Nouriel Roubini, Professor Emeritus of Economics at New York University’s Stern School of Business, is Chief Economist at Atlas Capital Team, CEO of Roubini Macro Associates, Co-Founder of TheBoomBust.com, and author of MegaThreats: Ten Dangerous Trends That Imperil Our Future, and How to Survive Them (Little, Brown and Company, 2022). He is a former senior economist for international affairs in the White House’s Council of Economic Advisers during the Clinton Administration and has worked for the International Monetary Fund, the US Federal Reserve, and the World Bank. His website is NourielRoubini.com, and he is the host of NourielToday.com.
NEW YORK – I have been warning for several months that the current mix of persistently loose monetary, credit, and fiscal policies will excessively stimulate aggregate demand and lead to inflationary overheating. Compounding the problem, medium-term negative supply shocks will reduce potential growth and increase production costs. Combined, these demand and supply dynamics could lead to 1970s-style stagflation (rising inflation amid a recession) and eventually even to a severe debt crisis.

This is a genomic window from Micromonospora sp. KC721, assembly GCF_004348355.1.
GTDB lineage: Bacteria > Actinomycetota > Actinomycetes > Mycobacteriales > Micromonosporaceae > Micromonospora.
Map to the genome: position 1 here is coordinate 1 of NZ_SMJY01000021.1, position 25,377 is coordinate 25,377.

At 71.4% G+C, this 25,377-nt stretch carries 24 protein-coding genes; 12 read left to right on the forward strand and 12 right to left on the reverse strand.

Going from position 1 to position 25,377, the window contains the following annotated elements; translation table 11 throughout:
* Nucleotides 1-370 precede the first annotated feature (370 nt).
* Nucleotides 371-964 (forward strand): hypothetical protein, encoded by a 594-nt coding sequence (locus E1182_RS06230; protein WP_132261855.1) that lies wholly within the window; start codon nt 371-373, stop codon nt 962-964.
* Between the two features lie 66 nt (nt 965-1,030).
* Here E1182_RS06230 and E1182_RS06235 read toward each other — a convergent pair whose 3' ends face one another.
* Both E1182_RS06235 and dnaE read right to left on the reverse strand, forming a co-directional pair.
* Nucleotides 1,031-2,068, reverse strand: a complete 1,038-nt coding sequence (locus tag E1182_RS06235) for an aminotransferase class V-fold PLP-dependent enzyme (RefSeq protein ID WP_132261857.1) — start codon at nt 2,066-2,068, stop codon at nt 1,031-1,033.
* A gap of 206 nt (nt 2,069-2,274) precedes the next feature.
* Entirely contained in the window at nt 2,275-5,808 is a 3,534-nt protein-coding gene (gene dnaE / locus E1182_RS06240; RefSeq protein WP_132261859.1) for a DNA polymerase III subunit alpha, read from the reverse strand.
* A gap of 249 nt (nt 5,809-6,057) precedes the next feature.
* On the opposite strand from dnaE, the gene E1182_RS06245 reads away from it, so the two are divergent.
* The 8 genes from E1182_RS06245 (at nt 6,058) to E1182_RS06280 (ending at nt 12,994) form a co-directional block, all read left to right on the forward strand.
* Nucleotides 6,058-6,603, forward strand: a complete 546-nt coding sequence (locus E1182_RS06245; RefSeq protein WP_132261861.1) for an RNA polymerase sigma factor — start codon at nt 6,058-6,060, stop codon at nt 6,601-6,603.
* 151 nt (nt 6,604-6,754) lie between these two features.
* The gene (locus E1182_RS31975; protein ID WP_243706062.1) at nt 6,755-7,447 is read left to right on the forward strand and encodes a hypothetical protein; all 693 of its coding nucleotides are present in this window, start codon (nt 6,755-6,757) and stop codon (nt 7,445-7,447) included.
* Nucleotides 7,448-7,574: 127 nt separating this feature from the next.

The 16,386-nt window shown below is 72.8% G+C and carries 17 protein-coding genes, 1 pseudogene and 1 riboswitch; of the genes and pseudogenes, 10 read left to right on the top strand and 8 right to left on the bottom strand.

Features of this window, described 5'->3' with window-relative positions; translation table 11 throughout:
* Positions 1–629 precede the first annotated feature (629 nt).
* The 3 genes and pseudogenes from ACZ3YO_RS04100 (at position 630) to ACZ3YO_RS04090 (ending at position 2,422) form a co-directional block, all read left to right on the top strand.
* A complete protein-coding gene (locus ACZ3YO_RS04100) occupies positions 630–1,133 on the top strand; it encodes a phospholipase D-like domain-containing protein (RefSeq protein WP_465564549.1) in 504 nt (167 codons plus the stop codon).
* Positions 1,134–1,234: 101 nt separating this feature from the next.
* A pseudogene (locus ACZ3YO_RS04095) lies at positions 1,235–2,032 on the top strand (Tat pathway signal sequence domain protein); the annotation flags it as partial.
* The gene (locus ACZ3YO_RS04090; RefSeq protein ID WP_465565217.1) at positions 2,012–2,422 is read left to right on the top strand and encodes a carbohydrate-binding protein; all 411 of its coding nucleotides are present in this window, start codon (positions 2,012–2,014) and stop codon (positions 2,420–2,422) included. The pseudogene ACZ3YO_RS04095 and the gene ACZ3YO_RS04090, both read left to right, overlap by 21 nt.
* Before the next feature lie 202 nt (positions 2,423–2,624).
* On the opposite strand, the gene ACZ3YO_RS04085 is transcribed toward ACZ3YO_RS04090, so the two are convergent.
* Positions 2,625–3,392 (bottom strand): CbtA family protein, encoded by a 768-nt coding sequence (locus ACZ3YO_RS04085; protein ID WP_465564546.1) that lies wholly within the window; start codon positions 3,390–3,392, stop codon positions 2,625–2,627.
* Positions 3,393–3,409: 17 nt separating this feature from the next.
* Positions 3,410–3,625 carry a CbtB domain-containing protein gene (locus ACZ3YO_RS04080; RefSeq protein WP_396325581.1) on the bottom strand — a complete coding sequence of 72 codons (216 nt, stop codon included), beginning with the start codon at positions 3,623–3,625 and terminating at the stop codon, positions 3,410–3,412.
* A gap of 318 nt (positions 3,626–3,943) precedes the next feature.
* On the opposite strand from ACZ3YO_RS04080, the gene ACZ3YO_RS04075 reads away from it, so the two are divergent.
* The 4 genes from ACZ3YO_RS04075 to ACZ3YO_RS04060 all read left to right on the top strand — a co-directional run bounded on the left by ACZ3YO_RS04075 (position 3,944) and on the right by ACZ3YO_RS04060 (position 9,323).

Until recently, I focused more on medium-term risks. But now one can make a case that “mild” stagflation is already underway. Inflation is rising in the United States and many advanced economies, and growth is slowing sharply, despite massive monetary, credit, and fiscal stimulus.
There is now a consensus that the growth slowdown in the US, China, Europe, and other major economies is the result of supply bottlenecks in labor and goods markets. The optimistic spin from Wall Street analysts and policymakers is that this mild stagflation will be temporary, lasting only as long as the supply bottlenecks do.
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